A new report issued by the World Health Organisation (WHO) warns that excessive or inappropriate speed contributes to one in every three road traffic fatalities worldwide.
About 1.25 million people die every year on the world’s road while around 14 000 people lose their lives in traffic related incidents in South Africa.
The report- Managing Speed – also finds that drivers who are male, young and under the influence of alcohol are more likely to be involved in speed-related crashes.
The WHO has found that road traffic crashes remain the number one cause of death among young people aged 15-29.
Director of the Organisation’s Department for Management of Non-communicable Diseases, Dr Etienne Krug says: “Speed is a major risk factor for road traffic crashes all around the world. If a pedestrian is hit by a car that drives at 50km/h the probability of death will be 20%. However, at 80km/h it will be 60%. Today, 30% of all people killed on the road are killed due to excessive speed.”
The report calls for road modifications that calm the flow of traffic, establishing speed limits appropriate to each road, greater enforcement through technology, while intelligent in-vehicle technological advancements could also bring down fatalities.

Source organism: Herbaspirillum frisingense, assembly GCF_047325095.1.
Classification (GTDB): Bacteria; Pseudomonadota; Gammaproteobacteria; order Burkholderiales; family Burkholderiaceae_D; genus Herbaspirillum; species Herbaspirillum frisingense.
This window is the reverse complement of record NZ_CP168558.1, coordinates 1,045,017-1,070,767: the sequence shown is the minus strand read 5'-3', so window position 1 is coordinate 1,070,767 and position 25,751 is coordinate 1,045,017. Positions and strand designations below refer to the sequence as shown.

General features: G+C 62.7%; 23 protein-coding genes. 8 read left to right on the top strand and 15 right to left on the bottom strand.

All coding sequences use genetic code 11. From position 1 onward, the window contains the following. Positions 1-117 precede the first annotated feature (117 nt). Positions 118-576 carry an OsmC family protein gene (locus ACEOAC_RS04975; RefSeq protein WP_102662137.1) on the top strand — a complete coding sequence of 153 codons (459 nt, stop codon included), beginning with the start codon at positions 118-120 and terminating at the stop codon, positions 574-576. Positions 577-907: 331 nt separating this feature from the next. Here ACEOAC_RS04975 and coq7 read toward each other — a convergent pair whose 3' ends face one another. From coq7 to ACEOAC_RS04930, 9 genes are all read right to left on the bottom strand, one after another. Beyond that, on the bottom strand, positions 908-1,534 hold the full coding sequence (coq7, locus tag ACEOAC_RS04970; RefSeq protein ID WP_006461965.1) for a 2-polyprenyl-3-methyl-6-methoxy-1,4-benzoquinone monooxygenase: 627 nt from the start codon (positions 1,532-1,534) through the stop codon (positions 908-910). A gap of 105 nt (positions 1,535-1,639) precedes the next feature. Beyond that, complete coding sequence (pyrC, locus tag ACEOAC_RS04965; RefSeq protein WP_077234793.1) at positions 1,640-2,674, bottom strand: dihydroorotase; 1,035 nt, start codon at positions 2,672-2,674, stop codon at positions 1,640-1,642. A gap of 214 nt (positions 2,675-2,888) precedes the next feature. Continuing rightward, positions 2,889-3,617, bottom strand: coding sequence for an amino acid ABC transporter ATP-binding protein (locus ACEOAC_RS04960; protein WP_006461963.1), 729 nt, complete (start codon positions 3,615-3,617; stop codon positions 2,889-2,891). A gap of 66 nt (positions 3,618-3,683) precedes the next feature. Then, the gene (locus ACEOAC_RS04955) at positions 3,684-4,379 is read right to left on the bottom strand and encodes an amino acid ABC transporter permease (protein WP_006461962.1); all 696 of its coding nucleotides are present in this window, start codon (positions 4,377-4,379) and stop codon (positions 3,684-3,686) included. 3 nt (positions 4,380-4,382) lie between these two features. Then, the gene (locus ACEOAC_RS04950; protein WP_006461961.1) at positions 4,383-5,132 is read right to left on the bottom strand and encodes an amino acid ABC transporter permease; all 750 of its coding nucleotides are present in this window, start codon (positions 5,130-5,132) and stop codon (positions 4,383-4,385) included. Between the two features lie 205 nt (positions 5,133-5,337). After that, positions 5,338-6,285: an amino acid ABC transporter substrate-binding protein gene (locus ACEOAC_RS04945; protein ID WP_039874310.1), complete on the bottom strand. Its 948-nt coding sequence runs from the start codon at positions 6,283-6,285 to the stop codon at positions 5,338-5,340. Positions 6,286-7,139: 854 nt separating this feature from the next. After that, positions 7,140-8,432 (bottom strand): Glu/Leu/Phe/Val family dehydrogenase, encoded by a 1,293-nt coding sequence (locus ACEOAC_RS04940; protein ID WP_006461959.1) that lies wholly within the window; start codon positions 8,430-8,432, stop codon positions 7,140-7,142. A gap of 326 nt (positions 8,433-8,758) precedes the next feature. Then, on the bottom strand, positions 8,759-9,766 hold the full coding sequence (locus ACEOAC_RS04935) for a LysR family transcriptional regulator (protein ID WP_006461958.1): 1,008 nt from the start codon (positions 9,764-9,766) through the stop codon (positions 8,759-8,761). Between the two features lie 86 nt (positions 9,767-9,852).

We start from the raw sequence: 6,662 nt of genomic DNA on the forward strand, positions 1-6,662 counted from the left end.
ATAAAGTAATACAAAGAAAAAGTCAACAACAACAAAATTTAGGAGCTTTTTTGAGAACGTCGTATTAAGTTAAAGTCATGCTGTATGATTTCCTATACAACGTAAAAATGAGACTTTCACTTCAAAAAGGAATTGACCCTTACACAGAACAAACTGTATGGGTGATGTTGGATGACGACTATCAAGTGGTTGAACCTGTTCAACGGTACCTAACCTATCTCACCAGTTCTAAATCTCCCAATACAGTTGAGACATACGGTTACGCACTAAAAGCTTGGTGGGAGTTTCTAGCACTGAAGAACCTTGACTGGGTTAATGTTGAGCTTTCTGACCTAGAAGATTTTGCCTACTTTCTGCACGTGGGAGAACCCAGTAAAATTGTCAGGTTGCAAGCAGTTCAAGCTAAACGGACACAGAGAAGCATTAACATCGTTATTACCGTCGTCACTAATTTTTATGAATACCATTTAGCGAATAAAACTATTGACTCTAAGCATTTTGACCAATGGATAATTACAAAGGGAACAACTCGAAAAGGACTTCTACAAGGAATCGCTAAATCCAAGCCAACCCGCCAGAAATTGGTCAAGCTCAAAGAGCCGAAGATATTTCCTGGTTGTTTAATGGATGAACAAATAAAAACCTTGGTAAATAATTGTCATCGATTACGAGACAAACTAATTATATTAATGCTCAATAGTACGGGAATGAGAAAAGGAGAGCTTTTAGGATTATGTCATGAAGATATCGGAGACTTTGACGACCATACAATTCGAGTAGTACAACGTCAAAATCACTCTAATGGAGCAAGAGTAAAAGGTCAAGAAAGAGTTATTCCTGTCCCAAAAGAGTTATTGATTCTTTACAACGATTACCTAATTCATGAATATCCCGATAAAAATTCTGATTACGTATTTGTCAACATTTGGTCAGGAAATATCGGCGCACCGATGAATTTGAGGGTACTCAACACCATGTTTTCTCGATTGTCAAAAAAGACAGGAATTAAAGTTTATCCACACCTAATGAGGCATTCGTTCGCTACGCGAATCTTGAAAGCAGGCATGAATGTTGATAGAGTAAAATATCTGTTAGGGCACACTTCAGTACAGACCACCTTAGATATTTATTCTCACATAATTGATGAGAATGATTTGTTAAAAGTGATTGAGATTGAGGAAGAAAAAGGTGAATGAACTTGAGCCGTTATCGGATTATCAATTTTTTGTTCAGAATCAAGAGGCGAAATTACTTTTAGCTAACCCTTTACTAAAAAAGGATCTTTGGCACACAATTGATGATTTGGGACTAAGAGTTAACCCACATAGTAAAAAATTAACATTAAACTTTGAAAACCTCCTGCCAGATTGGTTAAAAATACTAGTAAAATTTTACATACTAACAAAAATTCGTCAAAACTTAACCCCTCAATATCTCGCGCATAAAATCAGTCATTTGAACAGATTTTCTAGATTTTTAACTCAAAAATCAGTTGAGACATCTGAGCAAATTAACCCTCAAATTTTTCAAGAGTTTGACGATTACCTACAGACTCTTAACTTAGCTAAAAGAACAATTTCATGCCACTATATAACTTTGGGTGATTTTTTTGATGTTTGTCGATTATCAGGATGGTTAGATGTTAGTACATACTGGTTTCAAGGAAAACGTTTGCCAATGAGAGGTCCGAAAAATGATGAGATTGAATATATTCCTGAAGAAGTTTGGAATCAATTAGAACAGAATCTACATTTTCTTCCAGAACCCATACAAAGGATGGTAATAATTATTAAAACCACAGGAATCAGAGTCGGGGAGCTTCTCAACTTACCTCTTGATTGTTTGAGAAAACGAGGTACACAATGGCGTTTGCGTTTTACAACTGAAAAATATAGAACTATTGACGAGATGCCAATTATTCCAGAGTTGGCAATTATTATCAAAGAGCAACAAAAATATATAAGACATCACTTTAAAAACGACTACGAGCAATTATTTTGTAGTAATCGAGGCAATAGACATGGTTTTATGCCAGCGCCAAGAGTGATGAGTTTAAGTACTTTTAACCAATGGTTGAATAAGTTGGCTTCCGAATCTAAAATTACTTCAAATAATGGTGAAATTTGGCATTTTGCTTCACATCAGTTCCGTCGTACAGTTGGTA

“We know what needs to be done. It’s a question of having legislation that is adapted, making sure that there are speed limits set for the function of each of the roads. That these speed limits are enforced, we know how to do that, with cameras etc. We need to make sure that also infrastructure is built with roundabouts and speed bumps so that speeding is not possible. Work on vehicle technology and make sure that people are informed and aware through information campaigns of the dangers of speed and the dramatic consequences of speeding.”
Road traffic fatalities are newly three times lower in Europe compared to Africa.
Dr Krug adds: “We won’t achieve the sustainable development goal targets if we don’t tackle speed. It’s a major risk factor, it’s time to do something and do it now.”
The report also points to countries that have had the most success in drastically reducing rates of road traffic death and injury in recent decades – the Netherlands, Sweden and the United Kingdom among others.
It reveals that these countries have prioritized safe speed as one of four components; the others safe roads and roadsides, safe vehicles and safe road users.
PHOTO: About 1.25 million people die every year on the world’s road while around 14 000 people lose their lives in traffic related incidents in South Africa.(SABC)